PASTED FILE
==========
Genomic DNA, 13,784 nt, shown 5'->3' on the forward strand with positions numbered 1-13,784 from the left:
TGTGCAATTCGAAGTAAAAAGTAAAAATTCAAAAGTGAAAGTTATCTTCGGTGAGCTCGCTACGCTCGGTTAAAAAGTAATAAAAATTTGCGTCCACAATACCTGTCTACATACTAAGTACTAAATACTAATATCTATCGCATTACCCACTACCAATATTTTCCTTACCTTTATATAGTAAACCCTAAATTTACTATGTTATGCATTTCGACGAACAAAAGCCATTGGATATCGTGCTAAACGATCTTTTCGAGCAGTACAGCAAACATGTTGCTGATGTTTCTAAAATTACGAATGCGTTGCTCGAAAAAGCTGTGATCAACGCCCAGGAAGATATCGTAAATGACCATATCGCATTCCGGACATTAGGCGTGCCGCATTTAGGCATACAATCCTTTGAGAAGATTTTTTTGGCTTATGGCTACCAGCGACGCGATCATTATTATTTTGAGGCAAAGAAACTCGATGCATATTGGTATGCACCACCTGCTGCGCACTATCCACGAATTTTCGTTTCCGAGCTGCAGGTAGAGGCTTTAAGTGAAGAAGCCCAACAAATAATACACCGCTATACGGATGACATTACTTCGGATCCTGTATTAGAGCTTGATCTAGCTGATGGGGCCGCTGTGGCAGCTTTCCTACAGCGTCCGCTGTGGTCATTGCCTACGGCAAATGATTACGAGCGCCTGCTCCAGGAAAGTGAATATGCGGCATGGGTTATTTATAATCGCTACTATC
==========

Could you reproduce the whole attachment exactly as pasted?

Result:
Genomic DNA, 13,784 nt, shown 5'->3' on the forward strand with positions numbered 1-13,784 from the left:
TGTGCAATTCGAAGTAAAAAGTAAAAATTCAAAAGTGAAAGTTATCTTCGGTGAGCTCGCTACGCTCGGTTAAAAAGTAATAAAAATTTGCGTCCACAATACCTGTCTACATACTAAGTACTAAATACTAATATCTATCGCATTACCCACTACCAATATTTTCCTTACCTTTATATAGTAAACCCTAAATTTACTATGTTATGCATTTCGACGAACAAAAGCCATTGGATATCGTGCTAAACGATCTTTTCGAGCAGTACAGCAAACATGTTGCTGATGTTTCTAAAATTACGAATGCGTTGCTCGAAAAAGCTGTGATCAACGCCCAGGAAGATATCGTAAATGACCATATCGCATTCCGGACATTAGGCGTGCCGCATTTAGGCATACAATCCTTTGAGAAGATTTTTTTGGCTTATGGCTACCAGCGACGCGATCATTATTATTTTGAGGCAAAGAAACTCGATGCATATTGGTATGCACCACCTGCTGCGCACTATCCACGAATTTTCGTTTCCGAGCTGCAGGTAGAGGCTTTAAGTGAAGAAGCCCAACAAATAATACACCGCTATACGGATGACATTACTTCGGATCCTGTATTAGAGCTTGATCTAGCTGATGGGGCCGCTGTGGCAGCTTTCCTACAGCGTCCGCTGTGGTCATTGCCTACGGCAAATGATTACGAGCGCCTGCTCCAGGAAAGTGAATATGCGGCATGGGTTATTTATAATCGCTACTATC